Australian-first solar panel recycling program launched

Reclaim PV’s new furnace at their facility in Adelaide (solar recycling)
Reclaim PV’s new furnace at their facility in Adelaide; the technology allows up 98 per cent of the solar panel to be recycled (Image: Reclaim PV)

Australia’s only domestic solar panel manufacturer, Tindo Solar, has committed to a recycling program with Reclaim PV that will see close to 100 per cent of solar panels recycled and re-used in the industry. 

In an Australian and industry first, the agreement between the two Adelaide-based companies will see Tindo and Reclaim PV working towards a sustainable solution to address the problem of solar panels going to landfill when they’re disposed of—a problem that could amount to 100,000 tonnes of modules by 2035.  

Related article: Tindo acts to address solar panel shortage

The agreement comes as Reclaim PV continues to add partners to its national recovery and recycling network and commences recycling at its Lonsdale facility in Adelaide, and Tindo Solar installs an upgraded production line in its new factory. 

Tindo Solar CEO Shayne Jaenisch said while his company did not have an immediate solar panel landfill problem because Tindo products were made to last 25 years, Tindo Group’s installation business took hundreds of end-of-life panels from roofs every month, to be replaced by Tindo Solar panels, which presented an opportunity to direct the old panels to Reclaim PV facilities. 

“We have partnered with Reclaim PV because as Australia’s only domestic solar panel manufacturer, we recognise that a fully sustainable energy system requires a solution for its waste product, which in our industry is disused panels. 

“Reclaim PV’s processes allow for a whole-life cycle approach to solar panels—meaning they needn’t become landfill. It’s a really important development in the energy transition and one that we’re very proud to be a part of.”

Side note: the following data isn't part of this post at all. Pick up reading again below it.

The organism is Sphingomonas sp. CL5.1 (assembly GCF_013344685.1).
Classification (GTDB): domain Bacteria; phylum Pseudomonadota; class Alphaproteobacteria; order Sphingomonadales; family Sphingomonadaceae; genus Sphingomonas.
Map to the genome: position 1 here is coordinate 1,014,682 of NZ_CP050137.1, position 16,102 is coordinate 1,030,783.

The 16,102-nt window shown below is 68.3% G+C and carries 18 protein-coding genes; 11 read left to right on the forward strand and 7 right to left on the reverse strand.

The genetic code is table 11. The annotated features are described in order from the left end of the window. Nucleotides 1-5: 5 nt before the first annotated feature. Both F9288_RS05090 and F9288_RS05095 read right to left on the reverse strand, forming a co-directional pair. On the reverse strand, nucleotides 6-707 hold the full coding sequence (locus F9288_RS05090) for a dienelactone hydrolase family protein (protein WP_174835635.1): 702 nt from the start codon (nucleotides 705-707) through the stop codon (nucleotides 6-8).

Reclaim PV’s recycling system follows a three-stage process of manual separation, then thermal separation, followed by a chemical process that sees close to 100 per cent of the solar panel recycled. The result is recovered aluminium, silicon, copper, silver and glass—as well as recovered glue constituents—that are then re-used in the manufacture of new products. 

Currently, the 2 per cent of the panel that can’t be recycled is the junction box. Reclaim PV is working with a leading University to come up with a solution which would see a use for this remaining part of the panel.  

Reclaim PV director/founder Clive Fleming said, “We are proud to be partnering with companies such as Tindo Solar who have the ability, and want to create and accelerate the end-to-end recovery and recycling of solar panels. 

Related article: The race to make zero-waste wind turbine blades

“Waste is never waste. It is a resource, and we just need to treat it as such. This is the key concept of the circular economy—that nothing is wasted, and everything is re-used as part of a continuous cycle. But this doesn’t work unless we’re all playing our part.

“The establishment of a national recovery and recycling network is an absolute necessity for the PV industry and for Australia which already has a solar panel disposal challenge on its hands. Reclaim PV is committed to providing an end-to-end solution to meet this challenge and to the responsible recovery and recycling of end-of-life solar panels.”

Previous articlebp and Schneider Electric sign MoU on low-carbon energy solutions
Next articleAustralia’s biggest fossil fuel investment for a decade is in the works—and its greenhouse gas emissions will be horrifying